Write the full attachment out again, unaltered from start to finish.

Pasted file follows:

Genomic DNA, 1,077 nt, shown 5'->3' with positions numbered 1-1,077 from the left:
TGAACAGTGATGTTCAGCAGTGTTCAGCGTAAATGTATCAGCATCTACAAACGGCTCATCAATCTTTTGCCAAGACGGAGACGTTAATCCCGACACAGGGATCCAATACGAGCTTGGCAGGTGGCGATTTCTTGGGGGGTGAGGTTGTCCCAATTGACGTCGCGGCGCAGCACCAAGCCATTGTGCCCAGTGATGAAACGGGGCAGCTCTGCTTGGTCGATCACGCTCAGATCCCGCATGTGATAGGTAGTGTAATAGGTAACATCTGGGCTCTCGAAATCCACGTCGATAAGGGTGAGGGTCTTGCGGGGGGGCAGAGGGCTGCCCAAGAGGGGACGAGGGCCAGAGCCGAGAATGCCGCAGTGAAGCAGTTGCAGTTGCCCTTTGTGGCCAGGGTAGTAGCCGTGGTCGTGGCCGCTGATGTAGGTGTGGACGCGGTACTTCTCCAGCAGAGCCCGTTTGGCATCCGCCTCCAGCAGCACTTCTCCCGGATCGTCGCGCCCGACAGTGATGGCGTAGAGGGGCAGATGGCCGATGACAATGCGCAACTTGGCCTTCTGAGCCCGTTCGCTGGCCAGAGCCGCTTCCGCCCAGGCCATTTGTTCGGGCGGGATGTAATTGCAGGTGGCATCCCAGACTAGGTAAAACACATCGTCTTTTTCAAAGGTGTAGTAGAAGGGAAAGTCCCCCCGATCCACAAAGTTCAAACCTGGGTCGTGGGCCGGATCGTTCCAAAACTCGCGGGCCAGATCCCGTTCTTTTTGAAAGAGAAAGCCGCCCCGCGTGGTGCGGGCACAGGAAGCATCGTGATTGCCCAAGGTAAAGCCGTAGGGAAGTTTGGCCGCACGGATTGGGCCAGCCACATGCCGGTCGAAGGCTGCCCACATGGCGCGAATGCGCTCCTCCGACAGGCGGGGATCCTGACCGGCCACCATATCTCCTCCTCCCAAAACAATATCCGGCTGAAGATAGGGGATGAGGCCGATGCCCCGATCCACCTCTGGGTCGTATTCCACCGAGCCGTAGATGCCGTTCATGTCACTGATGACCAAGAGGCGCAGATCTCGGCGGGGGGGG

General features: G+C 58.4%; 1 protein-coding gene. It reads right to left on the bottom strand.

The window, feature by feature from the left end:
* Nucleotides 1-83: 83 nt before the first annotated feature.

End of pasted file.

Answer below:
Genomic DNA, 1,077 nt, shown 5'->3' with positions numbered 1-1,077 from the left:
TGAACAGTGATGTTCAGCAGTGTTCAGCGTAAATGTATCAGCATCTACAAACGGCTCATCAATCTTTTGCCAAGACGGAGACGTTAATCCCGACACAGGGATCCAATACGAGCTTGGCAGGTGGCGATTTCTTGGGGGGTGAGGTTGTCCCAATTGACGTCGCGGCGCAGCACCAAGCCATTGTGCCCAGTGATGAAACGGGGCAGCTCTGCTTGGTCGATCACGCTCAGATCCCGCATGTGATAGGTAGTGTAATAGGTAACATCTGGGCTCTCGAAATCCACGTCGATAAGGGTGAGGGTCTTGCGGGGGGGCAGAGGGCTGCCCAAGAGGGGACGAGGGCCAGAGCCGAGAATGCCGCAGTGAAGCAGTTGCAGTTGCCCTTTGTGGCCAGGGTAGTAGCCGTGGTCGTGGCCGCTGATGTAGGTGTGGACGCGGTACTTCTCCAGCAGAGCCCGTTTGGCATCCGCCTCCAGCAGCACTTCTCCCGGATCGTCGCGCCCGACAGTGATGGCGTAGAGGGGCAGATGGCCGATGACAATGCGCAACTTGGCCTTCTGAGCCCGTTCGCTGGCCAGAGCCGCTTCCGCCCAGGCCATTTGTTCGGGCGGGATGTAATTGCAGGTGGCATCCCAGACTAGGTAAAACACATCGTCTTTTTCAAAGGTGTAGTAGAAGGGAAAGTCCCCCCGATCCACAAAGTTCAAACCTGGGTCGTGGGCCGGATCGTTCCAAAACTCGCGGGCCAGATCCCGTTCTTTTTGAAAGAGAAAGCCGCCCCGCGTGGTGCGGGCACAGGAAGCATCGTGATTGCCCAAGGTAAAGCCGTAGGGAAGTTTGGCCGCACGGATTGGGCCAGCCACATGCCGGTCGAAGGCTGCCCACATGGCGCGAATGCGCTCCTCCGACAGGCGGGGATCCTGACCGGCCACCATATCTCCTCCTCCCAAAACAATATCCGGCTGAAGATAGGGGATGAGGCCGATGCCCCGATCCACCTCTGGGTCGTATTCCACCGAGCCGTAGATGCCGTTCATGTCACTGATGACCAAGAGGCGCAGATCTCGGCGGGGGGGG

General features: G+C 58.4%; 1 protein-coding gene. It reads right to left on the bottom strand.

The window, feature by feature from the left end:
* Nucleotides 1-83: 83 nt before the first annotated feature.